Written & Directed by: #KarishmaDube
A slow-burning drama focusing on the close friendship between two girls as it is eclipsed by an accidental poisoning at school. Bittu is a well produced short film from Karishma Dube, anchoring a strong lead performance and a dark final few scenes. Dube’s phenomenal direction convinces me of her talents; her awards only proving that I’m not the only one noticing the display of expertise.
Bittu features a young cast of well performing actors and actresses that lead us through this shocking and poignant narrative. The dialogue is of the smaller scale, leaving the storytelling more so to the visuals and, in some ways, the absence of music. There’s an underlying sense of greyness creeping up from the ground and when the payoff finally hits, it’s a pretty hefty kick to the stomach.
The camerawork reflects that documentary fly-on-the-wall style, whilst still capturing the cinematic tone. This isn’t a cheap looking film by any means, but also feels very much independent in its execution. Perhaps not incredibly rare these days, but to see a short film with this type of care and thought taken is certainly more than welcome. Bittu feels like one of those troubling stories that director Denis Villeneuve would present, in its rich but beaten down visual style. I would love to see more from Dube, especially in the directors chair.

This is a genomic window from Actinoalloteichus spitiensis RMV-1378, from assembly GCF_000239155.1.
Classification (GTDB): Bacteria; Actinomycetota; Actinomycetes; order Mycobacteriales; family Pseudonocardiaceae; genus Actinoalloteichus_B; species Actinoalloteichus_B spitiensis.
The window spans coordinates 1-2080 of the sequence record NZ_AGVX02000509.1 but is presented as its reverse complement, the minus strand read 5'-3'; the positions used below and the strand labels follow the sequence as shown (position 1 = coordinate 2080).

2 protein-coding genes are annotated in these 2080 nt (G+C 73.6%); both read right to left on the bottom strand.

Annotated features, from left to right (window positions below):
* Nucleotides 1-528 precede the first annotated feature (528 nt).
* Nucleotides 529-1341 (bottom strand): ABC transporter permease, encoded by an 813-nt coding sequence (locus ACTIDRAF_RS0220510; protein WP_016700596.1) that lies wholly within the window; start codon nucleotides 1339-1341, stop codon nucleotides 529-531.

There’s little to discuss further, since it’s a very simplistic short film. I will say that although the content of Bittu is strong, the pacing was perhaps a little too slow. This is likely intentional, as a means of getting the audience involved in the lives of these characters, however, it felt as if something more could have been added to tighten the film overall and provide a more investing runtime. All this to say, this is still an affective piece and will likely interest those searching for a darker drama.
Dube’s Bittu is a fantastically well directed film, with some brilliant young performers and a superb technical sheen (including that of editing and cinematography), but left me feeling a little underwhelmed emotionally. That said, this is a filmmaker with a promising future in directing.